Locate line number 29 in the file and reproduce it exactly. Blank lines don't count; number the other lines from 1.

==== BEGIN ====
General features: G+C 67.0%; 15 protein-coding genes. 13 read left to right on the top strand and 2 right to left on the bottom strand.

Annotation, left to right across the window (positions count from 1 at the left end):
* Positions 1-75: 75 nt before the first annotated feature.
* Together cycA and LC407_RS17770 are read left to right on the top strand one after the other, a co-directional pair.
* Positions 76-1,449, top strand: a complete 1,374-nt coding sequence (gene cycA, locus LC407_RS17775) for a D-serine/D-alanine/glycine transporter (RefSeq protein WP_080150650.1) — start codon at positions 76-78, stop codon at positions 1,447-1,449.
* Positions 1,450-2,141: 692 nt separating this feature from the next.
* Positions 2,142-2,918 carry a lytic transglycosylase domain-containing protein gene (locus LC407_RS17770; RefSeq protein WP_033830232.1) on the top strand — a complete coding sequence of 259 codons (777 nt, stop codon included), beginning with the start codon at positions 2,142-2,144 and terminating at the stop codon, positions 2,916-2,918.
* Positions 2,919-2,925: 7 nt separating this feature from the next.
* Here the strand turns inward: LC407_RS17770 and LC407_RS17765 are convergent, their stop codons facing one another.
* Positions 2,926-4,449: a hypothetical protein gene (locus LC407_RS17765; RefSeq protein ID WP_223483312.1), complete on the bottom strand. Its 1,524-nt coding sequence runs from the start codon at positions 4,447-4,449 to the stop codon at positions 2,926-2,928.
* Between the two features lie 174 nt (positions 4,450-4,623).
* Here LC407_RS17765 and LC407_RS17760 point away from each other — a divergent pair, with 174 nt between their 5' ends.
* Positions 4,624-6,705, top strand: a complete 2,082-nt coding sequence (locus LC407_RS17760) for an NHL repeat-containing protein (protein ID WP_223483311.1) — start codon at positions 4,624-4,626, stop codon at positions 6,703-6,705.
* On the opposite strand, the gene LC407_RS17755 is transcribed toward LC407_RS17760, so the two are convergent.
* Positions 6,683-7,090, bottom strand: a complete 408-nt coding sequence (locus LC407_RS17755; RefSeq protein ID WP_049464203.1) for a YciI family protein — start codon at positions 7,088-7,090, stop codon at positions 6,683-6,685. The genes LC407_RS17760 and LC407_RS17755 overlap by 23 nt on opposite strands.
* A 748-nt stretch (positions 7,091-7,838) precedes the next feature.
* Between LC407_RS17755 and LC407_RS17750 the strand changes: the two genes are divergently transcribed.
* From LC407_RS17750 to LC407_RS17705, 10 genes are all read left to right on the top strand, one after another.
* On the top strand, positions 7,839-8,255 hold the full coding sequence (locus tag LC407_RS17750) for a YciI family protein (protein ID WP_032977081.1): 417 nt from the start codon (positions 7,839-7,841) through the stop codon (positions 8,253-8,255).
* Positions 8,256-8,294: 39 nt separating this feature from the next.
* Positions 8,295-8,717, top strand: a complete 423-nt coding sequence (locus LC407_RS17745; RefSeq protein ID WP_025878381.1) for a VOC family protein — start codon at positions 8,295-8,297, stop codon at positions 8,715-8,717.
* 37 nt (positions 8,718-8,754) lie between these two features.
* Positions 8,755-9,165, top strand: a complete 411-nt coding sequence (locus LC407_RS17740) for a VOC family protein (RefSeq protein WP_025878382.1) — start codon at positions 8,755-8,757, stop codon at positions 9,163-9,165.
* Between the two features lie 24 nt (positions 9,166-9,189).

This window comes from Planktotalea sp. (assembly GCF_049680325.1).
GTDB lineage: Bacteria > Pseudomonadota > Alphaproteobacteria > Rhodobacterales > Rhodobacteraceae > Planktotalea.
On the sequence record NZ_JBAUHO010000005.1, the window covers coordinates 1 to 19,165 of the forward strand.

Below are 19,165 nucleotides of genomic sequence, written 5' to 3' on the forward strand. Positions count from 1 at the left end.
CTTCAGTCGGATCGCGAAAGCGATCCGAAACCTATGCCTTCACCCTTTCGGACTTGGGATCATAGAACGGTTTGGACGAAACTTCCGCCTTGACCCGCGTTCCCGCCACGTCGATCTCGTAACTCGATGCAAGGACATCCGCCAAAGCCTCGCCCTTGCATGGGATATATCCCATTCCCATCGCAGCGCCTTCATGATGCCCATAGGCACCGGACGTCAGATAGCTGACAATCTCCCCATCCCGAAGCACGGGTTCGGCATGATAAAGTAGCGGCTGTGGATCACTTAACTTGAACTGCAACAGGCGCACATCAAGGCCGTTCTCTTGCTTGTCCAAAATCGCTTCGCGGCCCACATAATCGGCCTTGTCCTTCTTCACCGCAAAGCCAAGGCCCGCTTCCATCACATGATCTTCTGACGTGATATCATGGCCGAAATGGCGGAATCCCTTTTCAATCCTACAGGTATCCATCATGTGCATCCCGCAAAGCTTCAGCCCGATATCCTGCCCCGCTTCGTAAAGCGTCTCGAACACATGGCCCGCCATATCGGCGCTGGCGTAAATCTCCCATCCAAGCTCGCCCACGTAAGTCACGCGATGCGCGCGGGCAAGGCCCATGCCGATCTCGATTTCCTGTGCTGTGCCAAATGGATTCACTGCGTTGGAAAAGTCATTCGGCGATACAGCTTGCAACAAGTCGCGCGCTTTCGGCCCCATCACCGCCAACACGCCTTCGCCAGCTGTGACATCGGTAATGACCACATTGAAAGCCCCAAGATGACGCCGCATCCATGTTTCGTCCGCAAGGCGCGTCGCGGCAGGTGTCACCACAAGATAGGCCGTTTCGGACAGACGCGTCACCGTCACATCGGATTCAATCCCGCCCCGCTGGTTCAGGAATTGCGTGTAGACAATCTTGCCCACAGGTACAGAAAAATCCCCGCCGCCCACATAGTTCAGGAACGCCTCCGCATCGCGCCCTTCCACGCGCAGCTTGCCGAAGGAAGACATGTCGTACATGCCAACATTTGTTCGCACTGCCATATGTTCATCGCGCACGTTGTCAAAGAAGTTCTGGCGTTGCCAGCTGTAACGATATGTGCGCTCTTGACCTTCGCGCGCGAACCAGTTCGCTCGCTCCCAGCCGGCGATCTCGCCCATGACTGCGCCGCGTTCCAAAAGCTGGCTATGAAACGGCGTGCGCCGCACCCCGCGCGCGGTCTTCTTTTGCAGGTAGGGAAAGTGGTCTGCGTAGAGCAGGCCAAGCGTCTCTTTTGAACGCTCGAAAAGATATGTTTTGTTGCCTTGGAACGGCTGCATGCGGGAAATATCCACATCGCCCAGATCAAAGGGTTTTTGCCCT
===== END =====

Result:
CTTCAGTCGGATCGCGAAAGCGATCCGAAACCTATGCCTTCACCCTTTCGGACTTGGGATCATAGAACGGTTTGGACGAAACTTCCGCCTTGACCCGCGTTCCCGCCACGTCGATCTCGTAACTCGATGCAAGGACATCCGCCAAAGCCTCGCCCTTGCATGGGATATATCCCATTCCCATCGCAGCGCCTTCATGATGCCCATAGGCACCGGACGTCAGATAGCTGACAATCTCCCCATCCCGAAGCACGGGTTCGGCATGATAAAGTAGCGGCTGTGGATCACTTAACTTGAACTGCAACAGGCGCACATCAAGGCCGTTCTCTTGCTTGTCCAAAATCGCTTCGCGGCCCACATAATCGGCCTTGTCCTTCTTCACCGCAAAGCCAAGGCCCGCTTCCATCACATGATCTTCTGACGTGATATCATGGCCGAAATGGCGGAATCCCTTTTCAATCCTACAGGTATCCATCATGTGCATCCCGCAAAGCTTCAGCCCGATATCCTGCCCCGCTTCGTAAAGCGTCTCGAACACATGGCCCGCCATATCGGCGCTGGCGTAAATCTCCCATCCAAGCTCGCCCACGTAAGTCACGCGATGCGCGCGGGCAAGGCCCATGCCGATCTCGATTTCCTGTGCTGTGCCAAATGGATTCACTGCGTTGGAAAAGTCATTCGGCGATACAGCTTGCAACAAGTCGCGCGCTTTCGGCCCCATCACCGCCAACACGCCTTCGCCAGCTGTGACATCGGTAATGACCACATTGAAAGCCCCAAGATGACGCCGCATCCATGTTTCGTCCGCAAGGCGCGTCGCGGCAGGTGTCACCACAAGATAGGCCGTTTCGGACAGACGCGTCACCGTCACATCGGATTCAATCCCGCCCCGCTGGTTCAGGAATTGCGTGTAGACAATCTTGCCCACAGGTACAGAAAAATCCCCGCCGCCCACATAGTTCAGGAACGCCTCCGCATCGCGCCCTTCCACGCGCAGCTTGCCGAAGGAAGACATGTCGTACATGCCAACATTTGTTCGCACTGCCATATGTTCATCGCGCACGTTGTCAAAGAAGTTCTGGCGTTGCCAGCTGTAACGATATGTGCGCTCTTGACCTTCGCGCGCGAACCAGTTCGCTCGCTCCCAGCCGGCGATCTCGCCCATGACTGCGCCGCGTTCCAAAAGCTGGCTATGAAACGGCGTGCGCCGCACCCCGCGCGCGGTCTTCTTTTGCAGGTAGGGAAAGTGGTCTGCGTAGAGCAGGCCAAGCGTCTCTTTTGAACGCTCGAAAAGATATGTTTTGTTGCCTTGGAACGGCTGCATGCGGGAAATATCCACATCGCCCAGATCAAAGGGTTTTTGCCCT